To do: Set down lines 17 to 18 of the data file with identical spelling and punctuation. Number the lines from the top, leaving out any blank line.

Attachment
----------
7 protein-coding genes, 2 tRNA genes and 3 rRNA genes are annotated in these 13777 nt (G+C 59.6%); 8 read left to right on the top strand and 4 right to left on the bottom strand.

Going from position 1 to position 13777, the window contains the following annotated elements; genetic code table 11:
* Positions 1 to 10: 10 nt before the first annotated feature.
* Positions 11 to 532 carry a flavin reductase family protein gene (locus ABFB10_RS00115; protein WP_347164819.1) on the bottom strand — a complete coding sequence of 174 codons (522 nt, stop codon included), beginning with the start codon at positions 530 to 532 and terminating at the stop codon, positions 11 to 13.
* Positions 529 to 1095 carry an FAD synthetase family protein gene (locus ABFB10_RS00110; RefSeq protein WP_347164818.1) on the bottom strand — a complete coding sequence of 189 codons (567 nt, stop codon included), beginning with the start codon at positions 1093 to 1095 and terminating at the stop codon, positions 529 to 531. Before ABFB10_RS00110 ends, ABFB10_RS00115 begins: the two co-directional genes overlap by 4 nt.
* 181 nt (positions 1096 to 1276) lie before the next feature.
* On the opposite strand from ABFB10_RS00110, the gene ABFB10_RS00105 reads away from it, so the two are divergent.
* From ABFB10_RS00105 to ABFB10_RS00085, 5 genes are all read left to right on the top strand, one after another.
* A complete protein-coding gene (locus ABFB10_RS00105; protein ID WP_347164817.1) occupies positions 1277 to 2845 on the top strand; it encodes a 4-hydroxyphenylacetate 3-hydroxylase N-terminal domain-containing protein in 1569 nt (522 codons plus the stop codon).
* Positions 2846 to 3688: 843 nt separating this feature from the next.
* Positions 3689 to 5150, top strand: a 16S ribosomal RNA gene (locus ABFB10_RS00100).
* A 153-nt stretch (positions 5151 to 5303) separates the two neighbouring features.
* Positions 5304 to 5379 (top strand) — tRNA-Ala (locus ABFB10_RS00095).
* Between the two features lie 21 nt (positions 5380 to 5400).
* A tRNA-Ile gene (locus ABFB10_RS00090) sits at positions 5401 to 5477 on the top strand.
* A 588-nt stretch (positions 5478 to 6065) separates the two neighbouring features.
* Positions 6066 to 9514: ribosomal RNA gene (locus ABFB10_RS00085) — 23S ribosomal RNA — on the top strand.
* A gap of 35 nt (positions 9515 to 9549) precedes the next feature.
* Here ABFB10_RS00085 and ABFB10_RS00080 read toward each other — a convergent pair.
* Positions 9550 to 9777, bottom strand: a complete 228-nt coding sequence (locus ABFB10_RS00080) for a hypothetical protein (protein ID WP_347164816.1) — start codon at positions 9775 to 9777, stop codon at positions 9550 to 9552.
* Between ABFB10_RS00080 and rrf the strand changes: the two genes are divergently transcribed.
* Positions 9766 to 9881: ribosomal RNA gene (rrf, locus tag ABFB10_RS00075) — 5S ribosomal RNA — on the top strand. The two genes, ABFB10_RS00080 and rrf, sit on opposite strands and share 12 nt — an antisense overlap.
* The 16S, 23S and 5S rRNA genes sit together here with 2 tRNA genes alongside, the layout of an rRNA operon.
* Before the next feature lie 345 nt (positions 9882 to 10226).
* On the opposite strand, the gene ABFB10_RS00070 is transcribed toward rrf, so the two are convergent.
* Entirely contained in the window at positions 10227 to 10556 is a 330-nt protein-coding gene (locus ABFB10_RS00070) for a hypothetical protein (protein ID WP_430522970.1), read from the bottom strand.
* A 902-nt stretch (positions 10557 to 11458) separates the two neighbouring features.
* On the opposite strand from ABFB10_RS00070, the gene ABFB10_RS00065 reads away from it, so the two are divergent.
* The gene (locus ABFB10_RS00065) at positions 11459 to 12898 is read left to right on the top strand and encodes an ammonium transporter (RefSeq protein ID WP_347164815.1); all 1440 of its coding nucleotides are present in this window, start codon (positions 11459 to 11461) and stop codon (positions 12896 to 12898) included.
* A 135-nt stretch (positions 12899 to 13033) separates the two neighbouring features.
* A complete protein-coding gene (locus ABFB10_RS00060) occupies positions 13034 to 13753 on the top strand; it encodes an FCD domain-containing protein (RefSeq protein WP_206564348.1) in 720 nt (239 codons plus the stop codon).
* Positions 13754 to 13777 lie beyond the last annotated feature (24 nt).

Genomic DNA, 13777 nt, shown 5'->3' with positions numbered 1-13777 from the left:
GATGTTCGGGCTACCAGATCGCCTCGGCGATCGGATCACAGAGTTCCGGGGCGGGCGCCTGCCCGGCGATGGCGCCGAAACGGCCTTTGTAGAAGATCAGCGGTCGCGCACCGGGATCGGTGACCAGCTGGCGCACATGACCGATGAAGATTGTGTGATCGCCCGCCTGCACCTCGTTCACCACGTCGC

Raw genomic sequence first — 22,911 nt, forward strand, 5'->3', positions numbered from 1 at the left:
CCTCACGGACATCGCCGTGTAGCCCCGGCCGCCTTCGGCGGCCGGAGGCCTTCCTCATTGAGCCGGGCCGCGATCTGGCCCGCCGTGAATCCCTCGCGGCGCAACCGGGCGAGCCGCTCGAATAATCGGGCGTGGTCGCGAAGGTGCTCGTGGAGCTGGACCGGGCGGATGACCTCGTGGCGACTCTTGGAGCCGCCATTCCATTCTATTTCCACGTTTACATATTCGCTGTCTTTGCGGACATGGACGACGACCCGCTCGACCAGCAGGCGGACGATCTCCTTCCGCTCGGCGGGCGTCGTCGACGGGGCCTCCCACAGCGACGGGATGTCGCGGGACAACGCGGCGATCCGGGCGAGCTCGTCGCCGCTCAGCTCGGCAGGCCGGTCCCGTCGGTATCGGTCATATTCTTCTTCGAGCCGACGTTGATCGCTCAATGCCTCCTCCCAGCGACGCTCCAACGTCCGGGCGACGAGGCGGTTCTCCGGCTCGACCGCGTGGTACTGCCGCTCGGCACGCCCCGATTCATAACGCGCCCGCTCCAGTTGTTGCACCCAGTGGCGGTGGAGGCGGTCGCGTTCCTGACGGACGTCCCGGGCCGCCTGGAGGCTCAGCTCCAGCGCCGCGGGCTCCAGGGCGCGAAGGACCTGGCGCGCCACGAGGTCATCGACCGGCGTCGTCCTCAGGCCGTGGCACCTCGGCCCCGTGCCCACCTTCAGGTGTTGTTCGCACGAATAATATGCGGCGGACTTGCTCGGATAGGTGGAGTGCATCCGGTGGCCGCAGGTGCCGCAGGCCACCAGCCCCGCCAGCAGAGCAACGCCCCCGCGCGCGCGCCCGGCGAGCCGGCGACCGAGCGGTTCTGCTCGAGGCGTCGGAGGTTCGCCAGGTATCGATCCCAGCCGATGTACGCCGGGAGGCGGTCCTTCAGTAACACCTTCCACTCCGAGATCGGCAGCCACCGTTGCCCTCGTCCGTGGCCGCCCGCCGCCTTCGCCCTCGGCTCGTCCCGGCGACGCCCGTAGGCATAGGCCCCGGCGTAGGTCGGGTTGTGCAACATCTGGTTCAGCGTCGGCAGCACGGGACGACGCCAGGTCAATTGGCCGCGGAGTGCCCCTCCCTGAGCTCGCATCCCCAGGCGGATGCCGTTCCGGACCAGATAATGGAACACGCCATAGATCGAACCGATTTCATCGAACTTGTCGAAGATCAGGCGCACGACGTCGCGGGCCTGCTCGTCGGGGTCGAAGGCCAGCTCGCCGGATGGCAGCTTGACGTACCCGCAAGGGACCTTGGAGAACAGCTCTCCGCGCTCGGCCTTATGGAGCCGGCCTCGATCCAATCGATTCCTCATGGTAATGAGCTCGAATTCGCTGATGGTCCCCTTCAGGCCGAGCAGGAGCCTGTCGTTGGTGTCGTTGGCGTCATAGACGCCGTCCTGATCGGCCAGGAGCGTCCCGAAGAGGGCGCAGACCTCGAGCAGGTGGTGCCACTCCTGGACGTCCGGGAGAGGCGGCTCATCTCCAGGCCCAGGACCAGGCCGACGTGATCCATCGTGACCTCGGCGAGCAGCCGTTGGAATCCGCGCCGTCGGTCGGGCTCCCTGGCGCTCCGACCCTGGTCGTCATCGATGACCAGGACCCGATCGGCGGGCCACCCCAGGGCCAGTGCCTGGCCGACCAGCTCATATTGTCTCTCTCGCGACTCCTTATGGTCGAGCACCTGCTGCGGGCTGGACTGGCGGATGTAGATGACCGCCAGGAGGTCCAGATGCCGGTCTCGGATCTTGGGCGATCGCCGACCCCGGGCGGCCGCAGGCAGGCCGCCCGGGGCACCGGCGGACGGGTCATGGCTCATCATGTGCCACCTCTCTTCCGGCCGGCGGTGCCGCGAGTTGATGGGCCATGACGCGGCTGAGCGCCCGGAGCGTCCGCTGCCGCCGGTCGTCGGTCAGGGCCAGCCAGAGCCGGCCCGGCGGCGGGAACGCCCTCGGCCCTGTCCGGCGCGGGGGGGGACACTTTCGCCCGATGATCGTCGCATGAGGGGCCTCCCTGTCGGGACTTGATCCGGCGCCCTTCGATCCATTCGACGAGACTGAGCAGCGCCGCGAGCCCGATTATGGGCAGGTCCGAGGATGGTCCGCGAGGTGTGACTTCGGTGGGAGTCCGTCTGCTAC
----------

* Positions 6066 to 9514: ribosomal RNA gene (locus ABFB10_RS00085) — 23S ribosomal RNA — on the top strand.
* A gap of 35 nt (positions 9515 to 9549) precedes the next feature.